Of course, this is just a discussion paper. The eventual ALRC recommendations may be considerably different, and any changes to the law may differ yet further.

However, there is the opportunity to comment on the discussion paper. The comment period closes on 31st July.

Hamer Awards Part Four: Community Archives Category One

Lisa Poulier and Jude Holt from Loddon Shire Council receiving the award for Community Archives Category 1 from Justine Heazlewood, Director and Keeper of Public Records

Lisa Poulier and Jude Holt from Loddon Shire Council receiving the award for Community Archives Category 1 from Justine Heazlewood, Director and Keeper of Public Records

 

The purpose of this category is to encourage and support the preservation of records of significance to the local community and the state.

We would like to congratulate Loddon Shire Council on winning the Community Archives Category 1 for their project ‘Digitisation of the East Loddon “Soldiers Medals & Memorial Register 1915-1920” to enable accessible research by the East Loddon Historical Society for the Great War Centenary’.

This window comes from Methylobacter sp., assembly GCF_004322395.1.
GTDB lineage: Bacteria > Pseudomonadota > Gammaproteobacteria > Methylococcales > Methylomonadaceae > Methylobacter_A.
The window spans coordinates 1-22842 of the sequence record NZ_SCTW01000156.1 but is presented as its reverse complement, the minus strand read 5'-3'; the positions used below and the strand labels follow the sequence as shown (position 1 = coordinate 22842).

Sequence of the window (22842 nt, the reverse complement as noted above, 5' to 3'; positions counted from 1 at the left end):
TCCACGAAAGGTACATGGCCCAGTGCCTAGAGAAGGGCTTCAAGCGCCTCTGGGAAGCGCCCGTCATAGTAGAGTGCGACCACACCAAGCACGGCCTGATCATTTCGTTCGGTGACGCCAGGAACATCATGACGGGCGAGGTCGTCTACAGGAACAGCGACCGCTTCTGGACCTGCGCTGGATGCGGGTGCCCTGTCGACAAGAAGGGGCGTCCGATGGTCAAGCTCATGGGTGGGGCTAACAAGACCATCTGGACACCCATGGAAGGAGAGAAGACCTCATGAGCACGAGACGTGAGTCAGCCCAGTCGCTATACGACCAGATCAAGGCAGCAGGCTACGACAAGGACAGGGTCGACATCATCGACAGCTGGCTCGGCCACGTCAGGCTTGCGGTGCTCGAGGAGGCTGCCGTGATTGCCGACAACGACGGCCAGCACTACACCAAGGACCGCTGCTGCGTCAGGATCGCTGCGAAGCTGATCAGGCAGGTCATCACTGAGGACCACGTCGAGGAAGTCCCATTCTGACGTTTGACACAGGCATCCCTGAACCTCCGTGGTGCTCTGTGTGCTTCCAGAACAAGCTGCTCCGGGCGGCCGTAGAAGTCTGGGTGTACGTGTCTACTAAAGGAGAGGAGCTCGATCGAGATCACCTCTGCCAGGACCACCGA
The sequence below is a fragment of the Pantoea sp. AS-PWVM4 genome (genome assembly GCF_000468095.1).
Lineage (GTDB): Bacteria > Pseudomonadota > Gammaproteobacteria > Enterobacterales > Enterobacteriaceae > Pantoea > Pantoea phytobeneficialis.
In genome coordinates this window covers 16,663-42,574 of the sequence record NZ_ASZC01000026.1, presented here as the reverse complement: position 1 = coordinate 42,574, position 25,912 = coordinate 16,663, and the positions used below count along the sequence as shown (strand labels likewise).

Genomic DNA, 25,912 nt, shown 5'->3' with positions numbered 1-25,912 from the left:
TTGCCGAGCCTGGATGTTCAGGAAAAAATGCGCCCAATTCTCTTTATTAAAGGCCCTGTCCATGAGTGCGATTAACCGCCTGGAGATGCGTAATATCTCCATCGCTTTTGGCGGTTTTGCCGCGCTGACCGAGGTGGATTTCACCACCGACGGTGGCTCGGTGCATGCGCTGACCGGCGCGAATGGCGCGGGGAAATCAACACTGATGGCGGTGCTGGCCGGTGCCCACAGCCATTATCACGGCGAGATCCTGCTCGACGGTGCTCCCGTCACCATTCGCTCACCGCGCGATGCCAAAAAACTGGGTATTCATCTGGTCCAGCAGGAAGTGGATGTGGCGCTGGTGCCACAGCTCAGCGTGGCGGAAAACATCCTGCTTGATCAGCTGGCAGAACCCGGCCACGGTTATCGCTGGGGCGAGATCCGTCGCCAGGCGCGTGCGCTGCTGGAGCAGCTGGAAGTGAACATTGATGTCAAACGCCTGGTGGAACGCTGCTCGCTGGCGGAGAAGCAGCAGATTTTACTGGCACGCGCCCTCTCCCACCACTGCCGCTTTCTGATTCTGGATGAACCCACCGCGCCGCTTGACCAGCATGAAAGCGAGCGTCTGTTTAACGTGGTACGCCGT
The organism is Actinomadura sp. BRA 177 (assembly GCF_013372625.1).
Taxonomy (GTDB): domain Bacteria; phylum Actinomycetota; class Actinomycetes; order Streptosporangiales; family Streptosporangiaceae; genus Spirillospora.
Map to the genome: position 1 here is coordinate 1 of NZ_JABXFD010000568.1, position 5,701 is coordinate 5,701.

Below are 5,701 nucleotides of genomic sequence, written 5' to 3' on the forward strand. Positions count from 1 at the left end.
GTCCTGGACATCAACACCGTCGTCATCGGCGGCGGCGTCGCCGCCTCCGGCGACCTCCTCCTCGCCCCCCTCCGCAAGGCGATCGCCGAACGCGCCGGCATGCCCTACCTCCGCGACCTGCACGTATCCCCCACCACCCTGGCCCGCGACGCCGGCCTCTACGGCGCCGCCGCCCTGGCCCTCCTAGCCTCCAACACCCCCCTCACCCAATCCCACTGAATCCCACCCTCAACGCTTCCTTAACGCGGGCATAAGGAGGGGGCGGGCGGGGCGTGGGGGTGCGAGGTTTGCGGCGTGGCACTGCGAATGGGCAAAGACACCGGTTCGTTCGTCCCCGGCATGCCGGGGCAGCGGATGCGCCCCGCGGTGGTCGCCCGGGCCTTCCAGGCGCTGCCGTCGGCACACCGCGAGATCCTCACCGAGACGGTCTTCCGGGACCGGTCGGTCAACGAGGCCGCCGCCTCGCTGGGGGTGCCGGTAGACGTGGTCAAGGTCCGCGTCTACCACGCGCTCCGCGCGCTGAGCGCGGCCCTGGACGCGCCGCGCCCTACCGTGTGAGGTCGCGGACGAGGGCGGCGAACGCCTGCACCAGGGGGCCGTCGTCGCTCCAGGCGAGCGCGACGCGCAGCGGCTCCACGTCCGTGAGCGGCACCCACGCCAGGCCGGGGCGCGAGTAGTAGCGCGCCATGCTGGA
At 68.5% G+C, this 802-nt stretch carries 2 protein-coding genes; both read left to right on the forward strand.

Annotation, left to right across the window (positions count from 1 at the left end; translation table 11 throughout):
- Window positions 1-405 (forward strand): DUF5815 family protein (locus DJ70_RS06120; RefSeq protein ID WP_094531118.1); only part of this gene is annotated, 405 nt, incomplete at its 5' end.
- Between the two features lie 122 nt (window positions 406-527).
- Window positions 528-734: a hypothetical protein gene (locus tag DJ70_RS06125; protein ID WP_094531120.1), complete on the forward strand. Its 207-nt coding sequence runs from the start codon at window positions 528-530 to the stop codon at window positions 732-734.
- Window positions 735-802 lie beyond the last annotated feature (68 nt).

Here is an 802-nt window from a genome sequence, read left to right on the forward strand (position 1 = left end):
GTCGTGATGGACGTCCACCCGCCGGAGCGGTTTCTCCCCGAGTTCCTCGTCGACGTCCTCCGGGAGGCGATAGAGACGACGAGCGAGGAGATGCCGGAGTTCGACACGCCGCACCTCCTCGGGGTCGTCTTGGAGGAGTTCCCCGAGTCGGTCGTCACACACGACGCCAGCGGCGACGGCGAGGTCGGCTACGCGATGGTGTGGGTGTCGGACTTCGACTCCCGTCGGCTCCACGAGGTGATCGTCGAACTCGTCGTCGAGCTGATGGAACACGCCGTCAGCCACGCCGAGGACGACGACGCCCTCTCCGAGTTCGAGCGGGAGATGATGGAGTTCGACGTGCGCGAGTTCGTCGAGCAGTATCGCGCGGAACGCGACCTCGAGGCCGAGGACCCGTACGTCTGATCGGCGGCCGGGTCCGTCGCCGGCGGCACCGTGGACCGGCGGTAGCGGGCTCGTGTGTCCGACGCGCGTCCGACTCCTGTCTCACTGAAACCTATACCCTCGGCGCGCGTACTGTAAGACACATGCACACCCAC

The East Loddon Soldiers Medals and Memorial Register was located in an inadequate strongroom that was subject to insect infestation and humid conditions.

A survey of the records of the old East Loddon Shire identified this volume very early on as unique to the collection, being the only volume of its type and providing identifying information as to the young men from the region who served in World War One. An old unused volume (for “Unused Roads and Water Frontages Act 1903, No.1894-section 4) was used to house details of medals awarded to each soldier – an alphabetical listing of surname, first name, date and place of residence. In terms of the memorials, surname, first name, name of next of kin, address, age, rank, unit, date of decease and place of decease were included. The volume also contained one surviving signed return for Clive Atkinson, dated 1 Jan 1920, which is the completed proforma sent out by the Shire of East Loddon to gather the information.